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Obama awards Medal of Honor to former Fort Carson soldier

By: The Associated Press
August 26, 2013 Updated: August 26, 2013 at 1:26 pm
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photo - President Barack Obama awards US Army Staff Sgt. Ty M. Carter the Medal of Honor for conspicuous gallantry, Monday, Aug. 26, 2013, during a ceremony in the East Room of the White House in Washington. Carter received the medal for his courageous actions while serving as a cavalry scout with Bravo Troop, 3rd Squadron, 61st Cavalry Regiment, 4th Brigade Combat Team, 4th Infantry Division, during combat operations in Kamdesh District, Nuristan Province, Afghanistan on Oct. 3, 2009. Carter is the fifth living recipient to be awarded the Medal of Honor for actions in Iraq or Afghanistan. (AP Photo/Jacquelyn Martin)
President Barack Obama awards US Army Staff Sgt. Ty M. Carter the Medal of Honor for conspicuous gallantry, Monday, Aug. 26, 2013, during a ceremony in the East Room of the White House in Washington. Carter received the medal for his courageous actions while serving as a cavalry scout with Bravo Troop, 3rd Squadron, 61st Cavalry Regiment, 4th Brigade Combat Team, 4th Infantry Division, during combat operations in Kamdesh District, Nuristan Province, Afghanistan on Oct. 3, 2009. Carter is the fifth living recipient to be awarded the Medal of Honor for actions in Iraq or Afghanistan. (AP Photo/Jacquelyn Martin) 

WASHINGTON — President Barack Obama bestowed the Medal of Honor on Army Staff Sgt. Ty Carter on Monday, saluting the former Fort Carson soldier and veteran of the war in Afghanistan as "the essence of true heroism."

Carter risked his life to save an injured soldier and to resupply ammunition to his comrades during intense fighting in a remote mountain outpost four years ago.

"As these soldiers and families will tell you, they're a family forged in battle, and loss, and love," Obama said as  Carter stood at his side and members of his unit watched in the White House East Room.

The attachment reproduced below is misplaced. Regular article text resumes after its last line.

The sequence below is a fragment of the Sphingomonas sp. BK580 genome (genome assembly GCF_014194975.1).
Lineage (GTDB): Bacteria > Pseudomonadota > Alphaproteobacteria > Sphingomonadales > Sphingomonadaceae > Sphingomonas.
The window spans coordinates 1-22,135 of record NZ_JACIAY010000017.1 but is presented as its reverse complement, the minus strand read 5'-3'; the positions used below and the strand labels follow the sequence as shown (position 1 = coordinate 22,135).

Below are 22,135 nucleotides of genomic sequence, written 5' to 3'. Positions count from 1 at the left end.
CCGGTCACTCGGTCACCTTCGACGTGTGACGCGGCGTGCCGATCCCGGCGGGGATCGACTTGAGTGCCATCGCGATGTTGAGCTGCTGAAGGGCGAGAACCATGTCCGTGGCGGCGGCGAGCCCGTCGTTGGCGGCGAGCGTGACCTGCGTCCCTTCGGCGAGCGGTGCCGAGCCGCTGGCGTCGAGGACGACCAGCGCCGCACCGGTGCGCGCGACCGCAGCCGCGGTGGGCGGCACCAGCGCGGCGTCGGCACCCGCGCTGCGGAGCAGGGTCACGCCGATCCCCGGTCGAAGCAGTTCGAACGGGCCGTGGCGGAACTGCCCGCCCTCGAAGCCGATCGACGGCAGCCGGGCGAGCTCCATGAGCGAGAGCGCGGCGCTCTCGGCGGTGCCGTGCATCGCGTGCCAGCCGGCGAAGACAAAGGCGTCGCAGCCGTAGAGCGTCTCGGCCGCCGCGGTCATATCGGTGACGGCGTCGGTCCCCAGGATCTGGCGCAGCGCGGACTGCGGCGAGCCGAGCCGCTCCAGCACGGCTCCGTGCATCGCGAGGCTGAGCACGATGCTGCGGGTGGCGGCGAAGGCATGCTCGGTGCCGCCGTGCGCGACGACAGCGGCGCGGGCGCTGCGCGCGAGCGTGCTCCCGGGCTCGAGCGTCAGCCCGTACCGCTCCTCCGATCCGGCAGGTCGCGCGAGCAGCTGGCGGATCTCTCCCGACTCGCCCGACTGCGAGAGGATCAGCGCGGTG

The Oct. 3, 2009, battle occurred while Carter was stationed at Command Outpost Keating. U.S. troops were vastly outnumbered by 400 Taliban fighters.

In February, Obama bestowed the Medal of Honor on another survivor of that firefight, former Staff Sgt. Clinton Romesha.

It was the first time since the Vietnam War that two survivors of the same battle were presented with the Medal of Honor, the nation's highest military honor.

Eight soldiers died in the battle. Carter killed Afghan fighters, rendered first aid and saved a soldier's life.

"It was chaos — a blizzard of bullets and steel into which Ty ran not once or twice or even a few times, but perhaps 10 times, and in doing so, he displayed the essence of true heroism: Not the urge to surpass all others at whatever costs, but the urge to serve others at whatever cost," Obama said.

Carter still suffers post-traumatic stress syndrome and Obama credited him for acknowledging his struggle publicly and for helping other troops with their recovery.

"Let me say it as clearly as I can to any of our troops or veterans who are watching and struggling," Obama said. "Look at this man. Look at this soldier. Look at this warrior. He's as tough as they come, and if he can find the courage and the strength to not only seek help but also to speak out about it, to take care of himself and to stay strong, then so can you."

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